Rising Up and Moving On
Romesha, 18, Franklin County
Romesha has faced her challenges with an abundance of character and strength. She has endured circumstances that tested her as an individual without giving up. She and her siblings entered foster care when she was only a year old but were adopted by a loving mother. But when Romesha was 12, her adoptive mother passed away, leaving her and the other children without a family again.
While dealing with the grief caused by the loss of her mother, Romesha also faced separation from her siblings as they were sent to different foster homes. At the age of 15, Romesha became pregnant. The birth of her son sparked a chain of positive changes in her life, leading her to become a better version of herself.
Now 18 and still in foster care with her son, Romesha enrolled in ECOT and recovered each of her lost credits. She graduated a semester earlier than her peers, and she is now the first among nine siblings to leave high school with a diploma. Romesha has displayed many signs of becoming a more mature young woman, allowing both her and her son to grow. Each day she makes good choices for herself and her son, ensuring that they will always be together and that he has good influences in his life. She has held down two jobs even when that meant late nights caring for her son and early mornings to catch a bus that would take them to day care across town. Romesha has also saved up and is ready to move into her first apartment. Discovering through her son a passion to help children, Romesha has decided to become a neonatal nurse. Currently enrolled in Columbus State Community College, she began her training in the nursing program this summer.
Romesha is an example of resilience and success in spite of the difficulties she has faced. Motivated and strong, she has a bright future ahead of her with many promising opportunities. PCSAO is pleased to present Romesha Walker with a 2017 Rising Up and Moving On award.
Brianna, 17, Hocking County
Resilient. Courageous. Strong. These are just three words used to describe Brianna and the impact she has made on the lives of those around her.
Brianna first entered child protective services custody when she was six years old, after experiencing severe abuse that required hospitalization. This was only the beginning of her journey, as she was forced to endure abuse and neglect in different placements after that. When kinship care was disrupted, she was placed in foster care. Understandably distrustful that anyone would protect her, she ran away several times. Even after her daughter was born, she ran. Yet no matter where she was or what challenge she faced, she was always looking out for the safety of those around her. Brianna’s life has been filled with struggles. It is easy to imagine someone in that position giving up. But that’s the last thing Brianna has done.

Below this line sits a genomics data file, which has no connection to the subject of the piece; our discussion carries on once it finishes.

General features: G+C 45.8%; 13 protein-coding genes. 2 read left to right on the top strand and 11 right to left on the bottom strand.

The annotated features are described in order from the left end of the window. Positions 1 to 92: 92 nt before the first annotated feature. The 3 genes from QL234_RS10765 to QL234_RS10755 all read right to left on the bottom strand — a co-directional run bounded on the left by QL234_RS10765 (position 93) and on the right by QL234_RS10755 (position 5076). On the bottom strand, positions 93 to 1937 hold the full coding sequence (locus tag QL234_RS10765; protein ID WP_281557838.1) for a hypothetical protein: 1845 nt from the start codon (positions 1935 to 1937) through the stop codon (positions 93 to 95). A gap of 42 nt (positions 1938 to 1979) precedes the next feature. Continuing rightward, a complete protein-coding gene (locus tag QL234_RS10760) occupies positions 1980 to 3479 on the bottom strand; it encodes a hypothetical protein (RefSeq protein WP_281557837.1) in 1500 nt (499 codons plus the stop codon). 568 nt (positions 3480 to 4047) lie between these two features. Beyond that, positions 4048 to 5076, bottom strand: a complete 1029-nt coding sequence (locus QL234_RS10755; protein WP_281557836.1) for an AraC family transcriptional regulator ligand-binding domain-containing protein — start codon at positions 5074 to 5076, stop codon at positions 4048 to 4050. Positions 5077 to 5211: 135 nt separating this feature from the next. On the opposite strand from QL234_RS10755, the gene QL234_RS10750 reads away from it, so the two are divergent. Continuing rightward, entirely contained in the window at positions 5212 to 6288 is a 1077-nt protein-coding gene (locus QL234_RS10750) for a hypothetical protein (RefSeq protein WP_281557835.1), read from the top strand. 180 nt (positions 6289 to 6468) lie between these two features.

Brianna has worked hard to heal and to work through the anger she felt about her past. She has earned the right to live with her baby, and works as a server to provide extra income to support her daughter. At 17, Brianna has earned her GED, has a learner’s permit (and is working on getting a license), and attends college, taking classes to pursue a nursing degree.
This is the story that best illustrates this incredible young woman’s dedication to protecting those around her. When faced with abuse targeted at both herself and her little sister, Brianna risked her life to secretly videotape the abuse. She shared it with her caseworker and, later, with law enforcement. She used her voice to save her sister’s life and her own. In 2016, Brianna volunteered to speak to a college class about her experiences and how she has overcome the many obstacles in her path. The courage and determination she showed, both in how she survived and in sharing her story, touched the class. Brianna is a testament to the power and strength of resilience. PCSAO is pleased to present Brianna with a 2017 Rising Up and Moving On award.
Stephen, 18, Stark County
Stephen is known for his kind heart and positive attitude. His smile lights up the room, and he is always willing to lend a helping hand. He loves sports, especially football, and played for the Perry Panthers while attending Perry High School. Never one to sit around, he spent his summers working at the school and doing yard work for his foster father’s landscaping business. In all respects, he is similar to other young adults. He enjoys hanging out with friends, listening to music, and playing video games. It’s hard to imagine that Stephen has spent his life in and out of foster care. Despite many hardships, he has worked hard to achieve his own goals and overcome adversity in his life.